On the second day of the ELC we had the World Café session. This report outlines the purpose of the world café, the structure and content of the session in accordance with the title of the conference and finally, a brief assessment of the session. The World Café is one of the few opportunities for structured interaction amongst ELC participants. As most of the conference entails the absorption of content from the prolific speakers, it is a good opportunity to find the necessary balance with which attendees can express their own feelings on the topics covered. On a more personal level it is also a fantastic way to invoke more critical thought on the themes of the conference that aids the internalisation of content.
The Human Rights, Torture and Sexual Violence session was chaired by Lord Tarsem King of West Bromwich and Margaret Ali, Director of UPF - UK. The chair, Lord Tarsem King opened with a shocking reminder that innocent women form a large proportion of torture victims, with violations mostly being fueled by greed.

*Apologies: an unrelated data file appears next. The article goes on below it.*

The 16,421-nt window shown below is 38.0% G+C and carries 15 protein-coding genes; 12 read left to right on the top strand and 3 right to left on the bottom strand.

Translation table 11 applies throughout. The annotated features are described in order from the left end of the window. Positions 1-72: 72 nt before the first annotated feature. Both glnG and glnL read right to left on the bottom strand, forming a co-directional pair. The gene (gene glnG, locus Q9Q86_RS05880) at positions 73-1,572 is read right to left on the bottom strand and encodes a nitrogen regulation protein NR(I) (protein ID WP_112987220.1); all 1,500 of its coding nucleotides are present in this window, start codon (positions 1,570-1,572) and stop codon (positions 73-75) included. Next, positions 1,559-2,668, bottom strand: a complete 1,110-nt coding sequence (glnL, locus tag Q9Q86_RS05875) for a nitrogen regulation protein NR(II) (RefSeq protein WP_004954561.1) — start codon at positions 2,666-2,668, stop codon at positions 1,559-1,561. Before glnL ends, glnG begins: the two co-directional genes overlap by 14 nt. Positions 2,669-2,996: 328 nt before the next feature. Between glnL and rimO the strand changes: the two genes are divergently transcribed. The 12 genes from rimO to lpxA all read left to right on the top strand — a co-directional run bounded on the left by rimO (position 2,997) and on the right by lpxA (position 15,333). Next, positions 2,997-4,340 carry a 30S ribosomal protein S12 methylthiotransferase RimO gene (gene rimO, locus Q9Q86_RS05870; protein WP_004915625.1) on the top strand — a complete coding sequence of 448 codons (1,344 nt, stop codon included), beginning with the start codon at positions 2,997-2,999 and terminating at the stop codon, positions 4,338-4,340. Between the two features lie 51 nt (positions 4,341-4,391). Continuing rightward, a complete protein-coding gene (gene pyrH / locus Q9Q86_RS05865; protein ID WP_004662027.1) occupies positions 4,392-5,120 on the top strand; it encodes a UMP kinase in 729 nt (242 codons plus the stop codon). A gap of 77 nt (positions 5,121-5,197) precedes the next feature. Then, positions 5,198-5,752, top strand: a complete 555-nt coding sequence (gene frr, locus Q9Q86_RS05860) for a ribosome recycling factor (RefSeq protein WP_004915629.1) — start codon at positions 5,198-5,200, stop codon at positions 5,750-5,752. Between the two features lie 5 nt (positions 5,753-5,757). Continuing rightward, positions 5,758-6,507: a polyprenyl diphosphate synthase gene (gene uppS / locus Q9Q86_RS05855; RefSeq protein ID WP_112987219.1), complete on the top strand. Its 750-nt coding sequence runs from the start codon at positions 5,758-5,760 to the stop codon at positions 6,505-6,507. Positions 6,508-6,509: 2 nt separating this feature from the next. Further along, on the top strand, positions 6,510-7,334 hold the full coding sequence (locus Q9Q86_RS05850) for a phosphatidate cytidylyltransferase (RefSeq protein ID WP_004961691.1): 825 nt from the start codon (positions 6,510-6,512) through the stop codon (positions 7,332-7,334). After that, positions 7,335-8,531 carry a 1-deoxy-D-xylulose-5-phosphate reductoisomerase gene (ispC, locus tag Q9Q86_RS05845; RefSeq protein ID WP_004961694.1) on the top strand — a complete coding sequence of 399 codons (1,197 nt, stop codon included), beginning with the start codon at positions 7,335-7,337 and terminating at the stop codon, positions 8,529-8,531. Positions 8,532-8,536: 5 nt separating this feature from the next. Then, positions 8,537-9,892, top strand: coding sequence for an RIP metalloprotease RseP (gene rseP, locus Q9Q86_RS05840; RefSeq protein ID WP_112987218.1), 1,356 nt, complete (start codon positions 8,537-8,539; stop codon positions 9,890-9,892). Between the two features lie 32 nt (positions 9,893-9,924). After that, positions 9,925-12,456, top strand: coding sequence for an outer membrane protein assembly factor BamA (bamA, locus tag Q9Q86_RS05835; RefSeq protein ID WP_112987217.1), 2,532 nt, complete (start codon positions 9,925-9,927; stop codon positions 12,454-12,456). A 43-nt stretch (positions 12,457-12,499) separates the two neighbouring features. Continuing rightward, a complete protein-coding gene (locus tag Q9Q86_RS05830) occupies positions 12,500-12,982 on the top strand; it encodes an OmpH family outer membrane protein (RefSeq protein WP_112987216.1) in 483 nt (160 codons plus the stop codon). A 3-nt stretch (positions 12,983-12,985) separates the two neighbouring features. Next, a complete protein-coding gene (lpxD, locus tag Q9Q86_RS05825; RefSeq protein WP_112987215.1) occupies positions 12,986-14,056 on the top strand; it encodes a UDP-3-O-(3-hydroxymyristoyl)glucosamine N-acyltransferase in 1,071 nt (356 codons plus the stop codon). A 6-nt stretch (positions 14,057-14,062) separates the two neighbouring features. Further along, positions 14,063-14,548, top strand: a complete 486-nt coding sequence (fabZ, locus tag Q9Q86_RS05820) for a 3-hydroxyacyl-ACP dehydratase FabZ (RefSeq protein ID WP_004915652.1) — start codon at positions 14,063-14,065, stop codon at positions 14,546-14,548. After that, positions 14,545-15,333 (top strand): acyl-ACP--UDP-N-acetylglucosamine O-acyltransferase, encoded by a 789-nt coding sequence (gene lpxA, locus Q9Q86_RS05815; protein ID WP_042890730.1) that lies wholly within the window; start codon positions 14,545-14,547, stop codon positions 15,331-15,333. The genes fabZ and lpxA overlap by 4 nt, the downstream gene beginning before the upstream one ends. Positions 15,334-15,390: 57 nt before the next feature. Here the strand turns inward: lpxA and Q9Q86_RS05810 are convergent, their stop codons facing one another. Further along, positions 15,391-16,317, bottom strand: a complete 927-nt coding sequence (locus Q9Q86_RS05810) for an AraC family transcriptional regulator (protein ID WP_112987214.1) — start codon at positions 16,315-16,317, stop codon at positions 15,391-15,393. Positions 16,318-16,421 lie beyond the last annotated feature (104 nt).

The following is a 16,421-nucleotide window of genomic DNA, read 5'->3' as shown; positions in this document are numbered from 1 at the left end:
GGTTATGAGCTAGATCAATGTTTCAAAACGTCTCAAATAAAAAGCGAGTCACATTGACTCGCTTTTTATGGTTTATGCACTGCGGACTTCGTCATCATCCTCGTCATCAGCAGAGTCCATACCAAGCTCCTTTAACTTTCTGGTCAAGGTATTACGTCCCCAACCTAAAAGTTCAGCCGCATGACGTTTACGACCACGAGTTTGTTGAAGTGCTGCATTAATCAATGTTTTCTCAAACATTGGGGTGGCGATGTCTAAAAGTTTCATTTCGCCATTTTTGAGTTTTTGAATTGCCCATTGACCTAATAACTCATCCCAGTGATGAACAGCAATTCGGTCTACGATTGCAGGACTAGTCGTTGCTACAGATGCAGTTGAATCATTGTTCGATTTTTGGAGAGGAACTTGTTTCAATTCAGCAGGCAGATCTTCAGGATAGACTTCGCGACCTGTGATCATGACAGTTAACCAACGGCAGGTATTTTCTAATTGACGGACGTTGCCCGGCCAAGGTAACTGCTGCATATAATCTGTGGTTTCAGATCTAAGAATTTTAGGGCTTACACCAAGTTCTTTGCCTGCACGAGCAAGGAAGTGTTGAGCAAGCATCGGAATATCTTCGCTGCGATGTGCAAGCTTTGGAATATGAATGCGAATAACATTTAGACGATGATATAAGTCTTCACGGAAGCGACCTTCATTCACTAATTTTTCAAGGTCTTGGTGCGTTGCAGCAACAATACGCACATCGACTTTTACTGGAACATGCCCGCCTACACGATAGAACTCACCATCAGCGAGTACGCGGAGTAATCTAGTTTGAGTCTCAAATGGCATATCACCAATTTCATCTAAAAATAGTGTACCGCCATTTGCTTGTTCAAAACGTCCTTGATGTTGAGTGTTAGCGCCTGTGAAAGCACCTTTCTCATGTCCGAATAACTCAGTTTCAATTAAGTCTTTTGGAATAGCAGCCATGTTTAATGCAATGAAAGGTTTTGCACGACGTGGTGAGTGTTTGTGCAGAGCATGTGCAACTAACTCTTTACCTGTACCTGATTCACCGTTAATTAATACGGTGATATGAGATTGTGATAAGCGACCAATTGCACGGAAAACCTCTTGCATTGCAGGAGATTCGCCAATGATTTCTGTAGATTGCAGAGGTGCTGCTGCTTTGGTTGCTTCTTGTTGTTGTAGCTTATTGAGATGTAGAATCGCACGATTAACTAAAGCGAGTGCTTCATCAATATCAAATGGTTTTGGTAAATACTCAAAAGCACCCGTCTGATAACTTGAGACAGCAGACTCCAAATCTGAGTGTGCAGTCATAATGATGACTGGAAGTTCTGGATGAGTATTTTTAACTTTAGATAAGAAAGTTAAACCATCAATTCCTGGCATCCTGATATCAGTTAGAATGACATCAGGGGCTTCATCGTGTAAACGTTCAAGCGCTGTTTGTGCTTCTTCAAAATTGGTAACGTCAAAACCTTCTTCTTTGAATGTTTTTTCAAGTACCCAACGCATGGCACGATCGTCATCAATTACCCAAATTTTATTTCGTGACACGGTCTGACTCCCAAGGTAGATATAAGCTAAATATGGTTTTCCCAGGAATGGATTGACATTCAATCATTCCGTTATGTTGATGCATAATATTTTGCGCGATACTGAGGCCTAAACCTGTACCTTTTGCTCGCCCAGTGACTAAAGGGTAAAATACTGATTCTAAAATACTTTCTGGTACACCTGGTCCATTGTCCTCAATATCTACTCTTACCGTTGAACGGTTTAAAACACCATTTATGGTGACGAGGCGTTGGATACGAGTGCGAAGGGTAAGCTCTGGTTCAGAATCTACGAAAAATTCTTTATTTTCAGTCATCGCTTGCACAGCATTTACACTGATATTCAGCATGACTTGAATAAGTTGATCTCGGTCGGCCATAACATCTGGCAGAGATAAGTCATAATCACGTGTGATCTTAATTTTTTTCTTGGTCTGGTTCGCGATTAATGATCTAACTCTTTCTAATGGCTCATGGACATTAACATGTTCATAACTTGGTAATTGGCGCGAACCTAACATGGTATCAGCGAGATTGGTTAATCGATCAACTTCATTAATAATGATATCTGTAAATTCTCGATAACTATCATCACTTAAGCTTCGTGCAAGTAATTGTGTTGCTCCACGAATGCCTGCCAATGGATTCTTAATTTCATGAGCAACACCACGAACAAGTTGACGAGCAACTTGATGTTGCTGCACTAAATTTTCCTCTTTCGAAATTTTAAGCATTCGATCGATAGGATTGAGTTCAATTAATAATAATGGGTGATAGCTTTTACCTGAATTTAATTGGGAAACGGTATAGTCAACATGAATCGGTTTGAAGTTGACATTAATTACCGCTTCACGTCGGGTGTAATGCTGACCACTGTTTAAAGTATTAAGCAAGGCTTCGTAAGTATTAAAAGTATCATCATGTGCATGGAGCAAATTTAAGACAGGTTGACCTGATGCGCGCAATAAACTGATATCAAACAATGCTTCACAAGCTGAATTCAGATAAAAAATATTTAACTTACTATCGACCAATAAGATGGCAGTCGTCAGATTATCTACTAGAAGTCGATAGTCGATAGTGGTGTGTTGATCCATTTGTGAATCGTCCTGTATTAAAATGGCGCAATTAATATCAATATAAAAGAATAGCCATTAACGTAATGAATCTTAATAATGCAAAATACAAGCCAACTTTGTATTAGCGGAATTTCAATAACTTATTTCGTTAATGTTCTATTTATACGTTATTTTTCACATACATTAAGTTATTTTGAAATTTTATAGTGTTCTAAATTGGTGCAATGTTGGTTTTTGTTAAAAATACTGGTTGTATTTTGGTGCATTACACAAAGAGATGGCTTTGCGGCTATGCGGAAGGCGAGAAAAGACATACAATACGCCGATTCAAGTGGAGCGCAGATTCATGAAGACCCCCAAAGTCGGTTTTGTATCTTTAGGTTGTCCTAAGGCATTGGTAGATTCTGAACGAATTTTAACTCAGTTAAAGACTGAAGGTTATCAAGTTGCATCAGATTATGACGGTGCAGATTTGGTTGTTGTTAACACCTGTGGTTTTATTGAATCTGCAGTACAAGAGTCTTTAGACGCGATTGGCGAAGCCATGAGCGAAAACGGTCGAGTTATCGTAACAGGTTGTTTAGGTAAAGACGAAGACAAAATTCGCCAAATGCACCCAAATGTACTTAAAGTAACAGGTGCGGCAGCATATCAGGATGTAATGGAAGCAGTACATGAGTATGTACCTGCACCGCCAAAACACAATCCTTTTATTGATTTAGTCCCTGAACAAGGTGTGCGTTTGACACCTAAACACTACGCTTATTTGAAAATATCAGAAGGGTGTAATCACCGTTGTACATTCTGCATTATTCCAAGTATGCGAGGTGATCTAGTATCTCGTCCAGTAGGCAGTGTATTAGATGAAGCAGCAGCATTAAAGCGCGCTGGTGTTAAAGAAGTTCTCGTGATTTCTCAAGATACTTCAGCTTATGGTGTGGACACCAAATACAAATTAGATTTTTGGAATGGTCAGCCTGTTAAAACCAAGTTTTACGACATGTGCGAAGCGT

Rev Dr Marcus Braybrooke, president of the World Congress of Faiths, chaired the session and introduced it by pointing out that while it was in the 20th century that human rights were affirmed, although the ideas had always existed in scripture, the hope of the 21 century was that all people could enjoy them. He then read out article 18 which is concerned with freedom of thought, conscience and religion. He pointed out that many religions don’t have a good record of allowing people to change their religion or marry out of their religion. This led him to conclude that one test of the maturity of a religion is its willingness to let people go. He encouraged religious people to speak out and campaign together about religious freedom issues as they are more effective than when they act alone.
The Chair of this session, Rev. Dr. Marcus Braybrook stated that, in faith communities, we have the task of raising collaborated awareness on the cases of infringements of the religious rights of minority groups, and the responsibility of translating the words of human rights documents to make them compatible with religious teachings, falls on the religious communities themselves.